The living room showcases a grey ceiling with a plastered roof slab. The grooves on the ceiling were made by placing wooden frames above concreting plates and then pouring the concrete above it. The dining table was developed in house by our team, while the sofa was sourced from a local shop

The modular kitchen has clear and green powder stained wooden shutters and natural stone counter top, while its north side wall is polished cement with vertical grooves

Upper bedroom on the east side has a room wide narrow window above the bed to let in sunshine. It also has a floor to ceiling bay windows made in powder stained wooden frames. The ceiling is weathered concrete sheet ceiling with clear polish

Foyer ceiling is polished cement with horizontal grooves, while staircase handrail is made in brick wall paint finished with polished wooden top rail

The inner partitions of the bathroom are finished in black oxide with the WC area tuck to the corner. The teakwood wash counter was an old study table and Buddha statue is a flea market find from Goa. The teak wood old study table is the owner's own. The wall tiles are from Kajaria collection

This villa in Kerala is a slice of paradise

by Nupur Ashok Sarvaiya Oct 12, 2016
Kerala is a feast for the senses, from the bright colours of the emerald backwaters to the aroma of exotic cuisine to the cacophony of festivals – all of which are thrilling but perhaps a bit overwhelming at times. That’s why a little relaxation is always a bonus.

So it comes as no surprise that the state is also home to some incredible houses that offer zen-like comfort to its residents. And justifying this flair is a gorgeous villa perched in Kochi, imagined by Avinash Joshy and Steffy Thomas of Nirvana Design. “The house was designed in a style which I like to call as contemporary tropical. We wanted to have natural textures and hues to play around and also providing ample space in a moderate spaced home,” avers Avinash.

The brief shared with the creatives was simple: To realise a family home filled with energy and open spaces. In keeping with similar external elevations that would be in tandem with the other villas, the home was intentionally inward looking to bring in privacy for the residents and have views into the courtyard. “We were involved from the start of the project and developed the floor layout with the help of structural designers,” he adds.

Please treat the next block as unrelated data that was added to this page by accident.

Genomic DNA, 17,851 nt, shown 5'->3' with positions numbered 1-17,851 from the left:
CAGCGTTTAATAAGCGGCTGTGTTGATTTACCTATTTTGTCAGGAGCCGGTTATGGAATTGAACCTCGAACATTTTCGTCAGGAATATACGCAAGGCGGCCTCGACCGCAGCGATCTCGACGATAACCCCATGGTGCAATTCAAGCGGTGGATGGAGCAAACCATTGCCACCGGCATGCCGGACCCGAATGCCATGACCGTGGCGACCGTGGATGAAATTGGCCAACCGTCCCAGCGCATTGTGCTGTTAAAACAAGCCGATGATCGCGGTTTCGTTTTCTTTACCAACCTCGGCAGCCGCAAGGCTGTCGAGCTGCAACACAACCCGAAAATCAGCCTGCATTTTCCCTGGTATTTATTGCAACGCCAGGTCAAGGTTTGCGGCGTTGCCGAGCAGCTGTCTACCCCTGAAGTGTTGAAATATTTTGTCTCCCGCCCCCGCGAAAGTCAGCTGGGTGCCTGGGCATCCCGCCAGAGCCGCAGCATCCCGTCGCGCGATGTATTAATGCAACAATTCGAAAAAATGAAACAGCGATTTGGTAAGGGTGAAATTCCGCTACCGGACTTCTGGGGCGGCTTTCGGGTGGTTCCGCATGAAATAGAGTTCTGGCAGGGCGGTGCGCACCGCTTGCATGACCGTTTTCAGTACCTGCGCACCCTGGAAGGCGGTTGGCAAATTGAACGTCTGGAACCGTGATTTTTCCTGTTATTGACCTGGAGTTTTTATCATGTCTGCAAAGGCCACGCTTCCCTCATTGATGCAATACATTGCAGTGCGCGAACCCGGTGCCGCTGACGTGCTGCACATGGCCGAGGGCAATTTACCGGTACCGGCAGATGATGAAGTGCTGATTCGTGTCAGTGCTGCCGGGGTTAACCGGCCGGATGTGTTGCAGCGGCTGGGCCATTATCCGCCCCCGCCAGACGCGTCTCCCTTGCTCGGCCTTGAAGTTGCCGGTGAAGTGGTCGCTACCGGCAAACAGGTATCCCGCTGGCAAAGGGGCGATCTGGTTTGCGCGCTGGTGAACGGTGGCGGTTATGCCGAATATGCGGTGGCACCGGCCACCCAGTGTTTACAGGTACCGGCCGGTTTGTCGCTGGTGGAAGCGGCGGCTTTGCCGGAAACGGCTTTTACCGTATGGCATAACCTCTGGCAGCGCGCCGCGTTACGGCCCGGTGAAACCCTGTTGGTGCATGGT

On entering, you’re greeted with paintings by local artists that adorn the foyer on the west side. The entrance hall then opens up to double height living and dining area, where the ceiling is polished in cement with horizontal grooves. The living, dining and the kitchen are aligned in a single line to offer open spaces for free movement. The living and dining area opens seamlessly to the courtyard and the courtyard also connects the kitchen to the kitchen garden on the north side.

“My favourite space would be the upper bedroom” that interacts with the double volume living area because “it reflects a different character each day, every time and it is something that needs to be experienced,” reveals Avinash. Unlike conventional boudoirs, there isn’t a traditional bed frame where the mattress is propped. The bedroom also has an open bathroom planned as part of it, while the wardrobe acts as a partition between the areas.

The inner partitions of the bathroom are finished in black oxide with the WC area tuck to the corner. The teakwood wash counter was an old study table and Buddha statue is a flea market find from Goa. The teak wood old study table is the owner's own. The wall tiles are from Kajaria collection